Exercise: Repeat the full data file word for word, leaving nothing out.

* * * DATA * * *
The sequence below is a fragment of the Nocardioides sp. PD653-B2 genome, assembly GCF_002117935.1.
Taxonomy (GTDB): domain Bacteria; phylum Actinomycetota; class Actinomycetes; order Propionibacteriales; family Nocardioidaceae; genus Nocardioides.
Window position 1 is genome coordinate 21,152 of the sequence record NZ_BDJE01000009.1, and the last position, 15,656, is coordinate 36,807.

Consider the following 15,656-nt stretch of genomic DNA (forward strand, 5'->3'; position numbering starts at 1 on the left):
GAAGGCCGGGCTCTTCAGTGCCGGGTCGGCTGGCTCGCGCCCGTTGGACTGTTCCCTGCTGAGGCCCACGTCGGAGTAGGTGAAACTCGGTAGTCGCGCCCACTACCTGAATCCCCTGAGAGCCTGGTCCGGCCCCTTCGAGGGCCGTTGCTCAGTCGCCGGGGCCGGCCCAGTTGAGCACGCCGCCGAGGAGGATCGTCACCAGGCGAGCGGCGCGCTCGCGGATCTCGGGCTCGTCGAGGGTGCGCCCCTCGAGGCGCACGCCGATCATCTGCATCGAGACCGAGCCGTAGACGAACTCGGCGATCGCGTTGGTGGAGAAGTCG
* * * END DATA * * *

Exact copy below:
The sequence below is a fragment of the Nocardioides sp. PD653-B2 genome, assembly GCF_002117935.1.
Taxonomy (GTDB): domain Bacteria; phylum Actinomycetota; class Actinomycetes; order Propionibacteriales; family Nocardioidaceae; genus Nocardioides.
Window position 1 is genome coordinate 21,152 of the sequence record NZ_BDJE01000009.1, and the last position, 15,656, is coordinate 36,807.

Consider the following 15,656-nt stretch of genomic DNA (forward strand, 5'->3'; position numbering starts at 1 on the left):
GAAGGCCGGGCTCTTCAGTGCCGGGTCGGCTGGCTCGCGCCCGTTGGACTGTTCCCTGCTGAGGCCCACGTCGGAGTAGGTGAAACTCGGTAGTCGCGCCCACTACCTGAATCCCCTGAGAGCCTGGTCCGGCCCCTTCGAGGGCCGTTGCTCAGTCGCCGGGGCCGGCCCAGTTGAGCACGCCGCCGAGGAGGATCGTCACCAGGCGAGCGGCGCGCTCGCGGATCTCGGGCTCGTCGAGGGTGCGCCCCTCGAGGCGCACGCCGATCATCTGCATCGAGACCGAGCCGTAGACGAACTCGGCGATCGCGTTGGTGGAGAAGTCG